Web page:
Blade's Overview of HotS ZvZ

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[e][h]ZergIcon.png Blade's Overview of HotS Zerg
Strategy Information
Matchups:
ZvZ
Type:
HotS Strategy, Advanced
Creator:
Popularized by:
Widely Used
Converted Form:

Overview[edit]

We are here with a complete overview of Zerg in all the match-ups: ZvT, ZvP and ZvZ. Blade's first Zerg guide came out when HotS was released, but now a lot of things have changed. Each match-up plays differently now and this guide will go over as many styles as possible. Though we'll feature a few all-ins, we'll mostly be focusing on macro play. We will go over standard ZvZ/ZvP/ZvT as well as what Blade personally does in ZvZ/ZvP/ZvT. This section is going to go over ZvZ in its various forms. The strategies covered here include: upgraded Ling style, Roach/Hydra, and Muta/Ling/Bane/Swarm Host. This will have the build orders for each and how to best utilize the compositions. I will also be going over defending various all-ins such as the 14/14, 10 pool Bane, or a Ling/Bane all-in.

Macro Builds[edit]

Zergling/Baneling/Mutalisk/Swarm Host Build[edit]

This is the general build order that Zerg wants to use when executing this style. Some things can be changed, e.g., Zerg can go gas before pool if they choose.

Zergling/Baneling/Mutalisk/Swarm Host
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  1. this is up to you

When the Zerg player starts Swarm Host production, they want to have eleven to twelve Swarm Hosts and twelve to fifteen Mutalisks. Use the Swarm Hosts defensively and unless you really feel like you can be aggressive, don’t push with these. After 1/1 finishes, you should get +2 carapace but not +2 melee. This is when the Zerg player should tech to Hive, right after he starts +2 carapace. You won’t get another melee upgrade until you are at Hive and researching +3 carapace and Ultra armor. Armor is more important for Ultralisks then melee because Ultralisks already dish out a ton of damage even without melee upgrades. You need that gas elsewhere as it’s very precious.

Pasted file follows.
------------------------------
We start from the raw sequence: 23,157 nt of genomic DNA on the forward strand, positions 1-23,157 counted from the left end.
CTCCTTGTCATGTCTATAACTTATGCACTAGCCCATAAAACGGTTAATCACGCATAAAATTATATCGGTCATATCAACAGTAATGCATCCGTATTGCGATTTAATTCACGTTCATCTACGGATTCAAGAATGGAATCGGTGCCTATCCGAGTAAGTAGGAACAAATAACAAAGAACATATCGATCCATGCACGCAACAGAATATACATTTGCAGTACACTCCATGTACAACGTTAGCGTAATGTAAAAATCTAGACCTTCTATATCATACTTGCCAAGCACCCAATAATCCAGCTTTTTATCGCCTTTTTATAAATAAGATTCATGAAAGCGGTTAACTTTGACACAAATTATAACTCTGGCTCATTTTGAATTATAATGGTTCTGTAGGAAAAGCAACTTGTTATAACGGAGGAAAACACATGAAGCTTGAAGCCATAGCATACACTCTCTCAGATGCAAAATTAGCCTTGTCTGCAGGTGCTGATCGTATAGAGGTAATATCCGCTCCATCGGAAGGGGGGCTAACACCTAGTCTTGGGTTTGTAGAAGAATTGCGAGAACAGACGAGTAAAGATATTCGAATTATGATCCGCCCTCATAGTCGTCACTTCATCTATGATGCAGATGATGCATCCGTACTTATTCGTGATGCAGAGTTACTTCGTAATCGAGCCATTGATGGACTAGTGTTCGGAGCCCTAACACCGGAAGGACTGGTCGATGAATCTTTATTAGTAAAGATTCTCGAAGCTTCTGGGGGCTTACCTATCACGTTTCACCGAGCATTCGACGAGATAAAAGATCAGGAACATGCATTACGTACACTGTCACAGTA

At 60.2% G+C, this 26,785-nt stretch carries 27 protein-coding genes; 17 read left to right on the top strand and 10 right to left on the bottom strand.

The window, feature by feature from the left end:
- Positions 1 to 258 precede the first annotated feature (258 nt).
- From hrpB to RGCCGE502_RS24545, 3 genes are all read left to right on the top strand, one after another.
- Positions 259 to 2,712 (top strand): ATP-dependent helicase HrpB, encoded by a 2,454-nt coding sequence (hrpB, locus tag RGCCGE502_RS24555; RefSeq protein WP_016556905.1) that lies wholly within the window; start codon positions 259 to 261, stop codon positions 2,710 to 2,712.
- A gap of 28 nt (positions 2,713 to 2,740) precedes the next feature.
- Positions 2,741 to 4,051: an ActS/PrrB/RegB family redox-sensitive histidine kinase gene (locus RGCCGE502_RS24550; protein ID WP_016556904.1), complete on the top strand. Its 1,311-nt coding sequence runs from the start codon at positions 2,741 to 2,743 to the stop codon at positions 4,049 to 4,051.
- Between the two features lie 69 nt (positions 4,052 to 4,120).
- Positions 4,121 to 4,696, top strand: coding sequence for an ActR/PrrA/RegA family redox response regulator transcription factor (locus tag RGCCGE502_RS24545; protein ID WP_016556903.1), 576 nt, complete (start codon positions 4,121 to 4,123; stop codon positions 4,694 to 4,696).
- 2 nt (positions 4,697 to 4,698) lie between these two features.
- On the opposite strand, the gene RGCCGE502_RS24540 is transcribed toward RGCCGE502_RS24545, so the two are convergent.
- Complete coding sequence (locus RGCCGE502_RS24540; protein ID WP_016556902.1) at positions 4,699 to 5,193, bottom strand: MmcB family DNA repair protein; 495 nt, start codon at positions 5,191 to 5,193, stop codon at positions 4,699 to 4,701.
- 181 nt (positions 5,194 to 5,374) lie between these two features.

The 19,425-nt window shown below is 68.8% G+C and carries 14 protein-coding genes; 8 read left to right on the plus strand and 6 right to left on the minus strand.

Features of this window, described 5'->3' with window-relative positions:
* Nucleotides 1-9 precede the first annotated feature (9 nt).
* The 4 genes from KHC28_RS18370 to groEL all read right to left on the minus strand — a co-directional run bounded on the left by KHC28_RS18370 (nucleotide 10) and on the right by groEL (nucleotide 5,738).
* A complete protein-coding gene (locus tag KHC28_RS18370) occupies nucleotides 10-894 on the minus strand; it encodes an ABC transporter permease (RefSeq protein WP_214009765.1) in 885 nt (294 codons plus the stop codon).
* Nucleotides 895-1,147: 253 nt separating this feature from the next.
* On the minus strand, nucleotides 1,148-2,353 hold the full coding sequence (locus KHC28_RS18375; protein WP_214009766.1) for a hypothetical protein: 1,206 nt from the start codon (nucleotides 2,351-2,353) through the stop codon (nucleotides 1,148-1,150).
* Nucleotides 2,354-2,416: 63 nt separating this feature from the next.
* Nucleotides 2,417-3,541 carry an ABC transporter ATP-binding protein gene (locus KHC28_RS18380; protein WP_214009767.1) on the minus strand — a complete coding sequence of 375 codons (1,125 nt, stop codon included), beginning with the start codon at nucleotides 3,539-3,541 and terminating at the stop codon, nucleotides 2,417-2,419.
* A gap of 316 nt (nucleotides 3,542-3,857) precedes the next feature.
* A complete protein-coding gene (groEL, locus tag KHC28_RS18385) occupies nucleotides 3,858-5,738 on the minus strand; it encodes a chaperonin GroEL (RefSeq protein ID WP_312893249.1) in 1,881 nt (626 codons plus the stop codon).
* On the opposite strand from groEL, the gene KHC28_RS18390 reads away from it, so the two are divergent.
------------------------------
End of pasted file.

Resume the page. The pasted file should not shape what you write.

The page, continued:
With the Muta/Ling/Bane, you should be moving around the map, making sure to stay away from Infestors while having Ling/Bane in flanking positions: this makes engaging a max 2/2 Roach/Hydra/Infestor push super easy to hold off. This composition will beat a max 200/200 Roach/Hydra/Infestor 2/2 timing attack if you flank well and not have everything bunched in a ball. This point is very important; if you bunch everything in a ball and get caught in Fungal, the results can be devastating.

The transition is Ultralisks and eventually Infestors. The reason that I use Muta/Ling/Bane/Swarm Host instead of pure Mutalisk into Roach/Swarm Host is for the mobility. A common response from the opposing Zerg is that he will attempt to counterattack with some Roaches or try to deny the fourth. This composition allows you to be a lot more mobile and deal with these very easily. Another reason that I use Muta/Ling/Bane over Roach is for the upgrades; the Zerg should be prepared to tech to Ultralisks and Roaches rely on the Swarm Hosts being with the army to kill a Roach/Hydra/Infestor army.

Common Reactions to Swarm Hosts[edit]

When the other Zerg player notices that you ended up going Swarm Host instead of the standard Roach/Hydra after the Mutalisks, that Zerg player will do one of three things:

  • That Zerg player will attempt a 200/200 Roach/Hydra/Infestor 2/2 timing attack.
  • That Zerg player will go Swarm Hosts himself.
  • That Zerg player will make a Spire and go Mutalisks.

Now lets go over how to deal with these three common reactions. If your opponent attempts a max Roach/Hydra/Infestor timing, the Swarm Host player should have Ling/Bane spread around and Swarm Hosts in a good defensive position. This way, the attacking Zerg player will be hit from all sides, Ling/Bane from a few, the Locusts from another, and Mutalisks from yet another. If executed properly the defending Zerg player should hold this every time. A fun fact, I have held this push with 150 army supply when my opponent was maxed with 2/2.